I have 3 children of similar ages to your SIL.


dandelionmoon Sun 07-Apr-13 19:26:31

LineRunner - I'm not, honestly grin I did get a bit pissed off with your post, as it sounded a bit like I'd had a hand in the breakup of their marriage when what I actually happened was I opened the door to a sobbing DB saying "please let me stay" so I'm hardly going to say "no, piss off back to your wife!" but that'll be me reading it wrong probably!

Hopefully it'll sort itself out but I can empathise with the money thing - when it isn't there, it just isn't, as we all know grin

I think, thinking about it some more, she's probably grieving for her old life back 'home' and that must be hard but they need to make steps to make a new life for themselves either where they are or at 'home', together.

AThingInYourLife Sun 07-Apr-13 19:27:51

From what you say I think it is unfair to imagine that she doesn't enjoy being at home with her children.

She seems to be keeping herself busy and involved in lots of things.

But 3 small children is really hard work. And the afternoons can be murderous.

If you don't have children it's going to be very hard to understand her perspective, even without being your brother's sister.

Why does he get to decide what they can afford? Have they looked at their budget to see if they can make it work?

dandelionmoon Sun 07-Apr-13 19:31:39

AThing - what makes you think I don't have DCs of my own?

I imagine he's looked through the budget, he's certainly anal careful about things like that. The problem is, as he said when he first got here, that they can't guarantee that the business will make much, if any, money and they can't afford to pay childcare without there being some money from her as there's only £50 left after all essential outgoings (including the grocery shop) so having childcare would mean incurring some debt which he doesn't want to do - I can understand that.

lopsided Sun 07-Apr-13 19:35:19

I think they need to go through the finances together to see if this is a goer.

It will be a while before she makes money from this, if at all. I think she would be better off trying to get a regular job as it sounds like she could use a change of scene and adults to talk to. Small businesses can be lonely.

AThingInYourLife Sun 07-Apr-13 19:37:11

Because you said you didn't!

Didn't you! DIDN'T YOU?! grin

Ignore me, I might be hallucinating.

No, they certainly can't go into debt to pay for childcare.

That would be crazy irresponsible.

ImperialBlether Sun 07-Apr-13 19:41:31

I think a small business wouldn't be the right thing for her because she'd have to work alone. If she's lonely and wants adult company, she'd be better off with a job.

Couldn't she get a job where she at least breaks even with the cost of childminders? How much would she have to pay out? Or could she do something in the evening like a course which would give her adult company?

To be fair to her if she was lonely and unhappy before, she'll be even worse now. Tell him to go back and to try to make things right with her. It sounds as though she's lost all her confidence and is trying desperately to think of things that will work.

dandelionmoon Sun 07-Apr-13 19:41:42

AThing - haha, you made me laugh!

(I don't! Yet! Trying to though, so I'm a bit super sensitive to anyone complaining about those who don't have kids not having a clue - I know that's not what you said. Sorry, own insecurities came out a bit there; joys of fertility treatment.)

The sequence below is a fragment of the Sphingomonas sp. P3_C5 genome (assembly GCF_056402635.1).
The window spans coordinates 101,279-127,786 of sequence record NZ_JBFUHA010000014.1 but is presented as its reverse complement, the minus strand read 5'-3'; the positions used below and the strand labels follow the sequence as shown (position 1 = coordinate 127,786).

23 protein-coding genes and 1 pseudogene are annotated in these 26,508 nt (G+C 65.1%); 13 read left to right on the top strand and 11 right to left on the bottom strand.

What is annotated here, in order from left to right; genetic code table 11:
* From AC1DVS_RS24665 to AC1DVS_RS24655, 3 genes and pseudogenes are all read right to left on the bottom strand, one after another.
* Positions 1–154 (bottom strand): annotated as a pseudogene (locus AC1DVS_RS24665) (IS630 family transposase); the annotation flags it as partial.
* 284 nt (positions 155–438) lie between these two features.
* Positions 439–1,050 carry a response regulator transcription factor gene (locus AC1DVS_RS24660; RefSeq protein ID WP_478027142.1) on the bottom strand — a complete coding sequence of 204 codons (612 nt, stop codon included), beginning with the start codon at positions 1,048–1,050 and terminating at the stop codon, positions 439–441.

I think she needs to work part time to be honest but hmm other people, hey!

nailak Sun 07-Apr-13 19:46:54

One of the mums at my dds nursery has cake business, what sells best for her is occassion cakes, not cupcakes, she sells 6 inch cake for a fiver, decoration is not astounding but passable, and the price is good enough that we can order for any get togethers etc, and doesn't just have to be birthdays, so we end up ordering all the time, if people have someone round for coffee etc, as well as for birthdays, mothers day. The taste is amazing though. If it wasnt we wouldnt buy!

YellowandGreenandRedandBlue Sun 07-Apr-13 19:48:48

OP said she wasn't married I think?

I would be very wary of getting too involved. Seriously, tell him he can stay for a bit but get him to sort it out soon. You have no idea what her side of this is and it could be your DB at fault.

You could also be a little more sympathetic towards your sil who has given up a formal career and now may be finding it hard to work out what to do next. She wouldn't be the first SAHM to struggle to find her professional mojo after years at home.

YellowandGreenandRedandBlue Sun 07-Apr-13 19:57:58

Also it is common to feel very undecided between wanting to work and not wanting to give up doing all the caring for children.

I think the things your SIL is saying are things I have heard many times over.

zzzzz Sun 07-Apr-13 20:08:43

If you think infertility treatment can make you insecure, try very limited cash, new area, 3 small children, a failed business, staying at home having had a career, a husband who tells his sister how substandard he thinks you are..... She probably spent ages trying to think up something she can do from home to help. sad

dandelionmoon Sun 07-Apr-13 20:14:35

zzzzz that was a very unpleasant message.

DB hasn't said the word 'substandard' once. He turned up here in tears.

I think most of my messages about her HAVE been fairly sympathetic, actually! I have acknowledged how hard it must be for her and I have sympathised with how rotten it must have been moving away.

However, unfortunately, they can't conjure money out of nowhere, can they?

mynewpassion Sun 07-Apr-13 20:17:32

No he didn't say substandard but I am sure he's said other not so nice things. When people vent, its usually never positive. And, he's vented in the past many times to you as you stated in your OP.

PenelopePortrait Sun 07-Apr-13 20:21:25

dandelion people's posts on here often say more about their own situation than the OP's. You know your SIL, just do what you think you'd want if you were in their situation. That way you can't go wrong.

You are in a thankless position. Hope it works itself out soon

zzzzz Sun 07-Apr-13 20:22:09

I think if he is in tears after a 2 hour drive, there may be more to it. Has anyone phoned to see if she is alright?

I'm not sure why it's unpleasant to try and explain that she is probably utterly miserable herself? I'm sorry if it came across that way.